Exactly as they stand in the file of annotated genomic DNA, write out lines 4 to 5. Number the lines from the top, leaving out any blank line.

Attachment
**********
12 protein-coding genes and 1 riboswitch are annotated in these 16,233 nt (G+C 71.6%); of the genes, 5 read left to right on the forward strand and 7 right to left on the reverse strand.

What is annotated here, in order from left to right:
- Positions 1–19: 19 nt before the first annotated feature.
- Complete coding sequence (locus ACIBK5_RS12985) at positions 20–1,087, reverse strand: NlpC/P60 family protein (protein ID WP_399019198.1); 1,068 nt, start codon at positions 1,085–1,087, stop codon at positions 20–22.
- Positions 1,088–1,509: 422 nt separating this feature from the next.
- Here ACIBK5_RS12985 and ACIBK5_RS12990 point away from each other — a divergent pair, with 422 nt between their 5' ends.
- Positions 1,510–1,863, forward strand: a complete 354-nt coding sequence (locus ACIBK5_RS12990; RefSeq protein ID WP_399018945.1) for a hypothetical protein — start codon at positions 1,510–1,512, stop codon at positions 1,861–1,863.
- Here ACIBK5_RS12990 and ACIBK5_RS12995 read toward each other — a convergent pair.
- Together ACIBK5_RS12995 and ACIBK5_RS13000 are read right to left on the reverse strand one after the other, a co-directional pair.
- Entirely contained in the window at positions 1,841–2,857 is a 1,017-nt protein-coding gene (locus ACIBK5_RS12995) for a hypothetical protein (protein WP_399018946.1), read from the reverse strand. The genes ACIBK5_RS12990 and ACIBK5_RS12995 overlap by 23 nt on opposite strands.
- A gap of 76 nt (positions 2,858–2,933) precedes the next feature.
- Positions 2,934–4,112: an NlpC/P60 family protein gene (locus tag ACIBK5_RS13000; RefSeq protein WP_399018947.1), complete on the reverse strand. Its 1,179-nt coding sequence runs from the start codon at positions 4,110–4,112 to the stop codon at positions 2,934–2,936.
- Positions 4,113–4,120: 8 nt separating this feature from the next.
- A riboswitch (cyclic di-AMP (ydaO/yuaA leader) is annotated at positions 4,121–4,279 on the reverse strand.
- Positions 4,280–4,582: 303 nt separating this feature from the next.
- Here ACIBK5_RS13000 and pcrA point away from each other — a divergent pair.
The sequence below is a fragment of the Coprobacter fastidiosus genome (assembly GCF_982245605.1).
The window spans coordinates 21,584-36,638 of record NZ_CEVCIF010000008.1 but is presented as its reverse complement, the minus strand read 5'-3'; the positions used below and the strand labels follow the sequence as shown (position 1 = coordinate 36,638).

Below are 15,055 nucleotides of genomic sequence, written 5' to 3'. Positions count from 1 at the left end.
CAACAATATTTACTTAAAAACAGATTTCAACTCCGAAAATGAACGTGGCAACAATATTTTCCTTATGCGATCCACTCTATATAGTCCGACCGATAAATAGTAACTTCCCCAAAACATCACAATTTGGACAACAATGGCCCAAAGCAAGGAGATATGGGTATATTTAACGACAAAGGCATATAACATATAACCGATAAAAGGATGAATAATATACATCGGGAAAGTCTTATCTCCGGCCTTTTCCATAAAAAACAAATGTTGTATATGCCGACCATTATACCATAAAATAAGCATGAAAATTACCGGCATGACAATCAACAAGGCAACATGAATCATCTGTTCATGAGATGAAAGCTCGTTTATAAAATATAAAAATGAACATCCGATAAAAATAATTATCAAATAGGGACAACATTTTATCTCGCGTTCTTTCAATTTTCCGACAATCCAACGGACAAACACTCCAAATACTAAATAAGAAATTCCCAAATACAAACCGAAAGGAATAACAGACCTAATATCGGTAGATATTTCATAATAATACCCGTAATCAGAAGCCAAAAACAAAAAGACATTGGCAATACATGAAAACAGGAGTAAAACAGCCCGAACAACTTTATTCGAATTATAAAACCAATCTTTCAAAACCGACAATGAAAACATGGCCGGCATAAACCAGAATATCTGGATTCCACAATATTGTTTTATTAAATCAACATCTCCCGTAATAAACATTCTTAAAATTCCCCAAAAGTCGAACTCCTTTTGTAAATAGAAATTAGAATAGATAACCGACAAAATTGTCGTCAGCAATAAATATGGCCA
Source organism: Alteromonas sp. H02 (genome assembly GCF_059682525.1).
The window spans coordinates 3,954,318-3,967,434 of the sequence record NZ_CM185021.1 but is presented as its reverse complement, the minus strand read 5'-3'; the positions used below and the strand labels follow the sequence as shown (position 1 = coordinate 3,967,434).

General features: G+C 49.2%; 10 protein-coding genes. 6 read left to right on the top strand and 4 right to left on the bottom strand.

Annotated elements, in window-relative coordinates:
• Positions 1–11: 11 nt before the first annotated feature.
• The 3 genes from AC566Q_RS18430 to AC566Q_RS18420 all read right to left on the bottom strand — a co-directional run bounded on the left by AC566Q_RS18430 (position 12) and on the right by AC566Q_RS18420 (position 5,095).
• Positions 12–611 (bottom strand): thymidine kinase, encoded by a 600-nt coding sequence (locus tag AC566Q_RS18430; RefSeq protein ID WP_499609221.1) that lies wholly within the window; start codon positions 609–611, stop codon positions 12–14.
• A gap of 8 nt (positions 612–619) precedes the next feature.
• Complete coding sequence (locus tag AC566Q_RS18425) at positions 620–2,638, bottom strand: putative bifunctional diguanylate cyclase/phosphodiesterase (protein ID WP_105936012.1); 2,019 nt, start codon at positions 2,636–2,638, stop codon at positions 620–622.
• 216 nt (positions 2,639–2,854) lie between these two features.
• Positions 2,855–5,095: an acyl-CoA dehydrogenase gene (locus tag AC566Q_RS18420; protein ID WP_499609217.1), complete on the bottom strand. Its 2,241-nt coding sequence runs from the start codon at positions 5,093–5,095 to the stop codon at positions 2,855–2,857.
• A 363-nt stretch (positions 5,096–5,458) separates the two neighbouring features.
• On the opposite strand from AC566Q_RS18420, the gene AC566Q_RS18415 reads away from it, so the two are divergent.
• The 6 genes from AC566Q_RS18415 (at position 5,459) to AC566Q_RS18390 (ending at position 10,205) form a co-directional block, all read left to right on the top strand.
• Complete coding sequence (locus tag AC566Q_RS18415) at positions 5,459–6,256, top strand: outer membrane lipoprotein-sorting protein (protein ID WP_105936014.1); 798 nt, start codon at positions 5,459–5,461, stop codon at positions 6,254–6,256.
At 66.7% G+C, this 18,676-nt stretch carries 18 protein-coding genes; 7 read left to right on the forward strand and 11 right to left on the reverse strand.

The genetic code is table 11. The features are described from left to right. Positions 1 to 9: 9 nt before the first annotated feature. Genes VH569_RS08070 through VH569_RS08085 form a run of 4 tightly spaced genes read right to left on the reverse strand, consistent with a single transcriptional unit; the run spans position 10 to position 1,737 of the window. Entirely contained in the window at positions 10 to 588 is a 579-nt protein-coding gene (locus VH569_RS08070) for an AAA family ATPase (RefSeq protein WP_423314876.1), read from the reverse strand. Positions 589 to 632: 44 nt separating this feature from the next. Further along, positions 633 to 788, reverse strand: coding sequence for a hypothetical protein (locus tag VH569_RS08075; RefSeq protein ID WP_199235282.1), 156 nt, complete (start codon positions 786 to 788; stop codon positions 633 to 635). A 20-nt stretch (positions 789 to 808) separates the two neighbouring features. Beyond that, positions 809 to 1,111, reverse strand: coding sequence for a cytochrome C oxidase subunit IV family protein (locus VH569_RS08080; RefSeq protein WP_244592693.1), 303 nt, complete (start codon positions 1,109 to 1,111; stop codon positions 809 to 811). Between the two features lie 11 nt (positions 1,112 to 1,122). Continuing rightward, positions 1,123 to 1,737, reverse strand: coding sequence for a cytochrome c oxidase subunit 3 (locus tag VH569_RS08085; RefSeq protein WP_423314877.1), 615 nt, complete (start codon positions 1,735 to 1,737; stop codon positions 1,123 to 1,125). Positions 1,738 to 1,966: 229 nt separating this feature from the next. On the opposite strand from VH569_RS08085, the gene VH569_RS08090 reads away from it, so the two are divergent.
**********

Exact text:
- Complete coding sequence (locus ACIBK5_RS12985) at positions 20–1,087, reverse strand: NlpC/P60 family protein (protein ID WP_399019198.1); 1,068 nt, start codon at positions 1,085–1,087, stop codon at positions 20–22.
- Positions 1,088–1,509: 422 nt separating this feature from the next.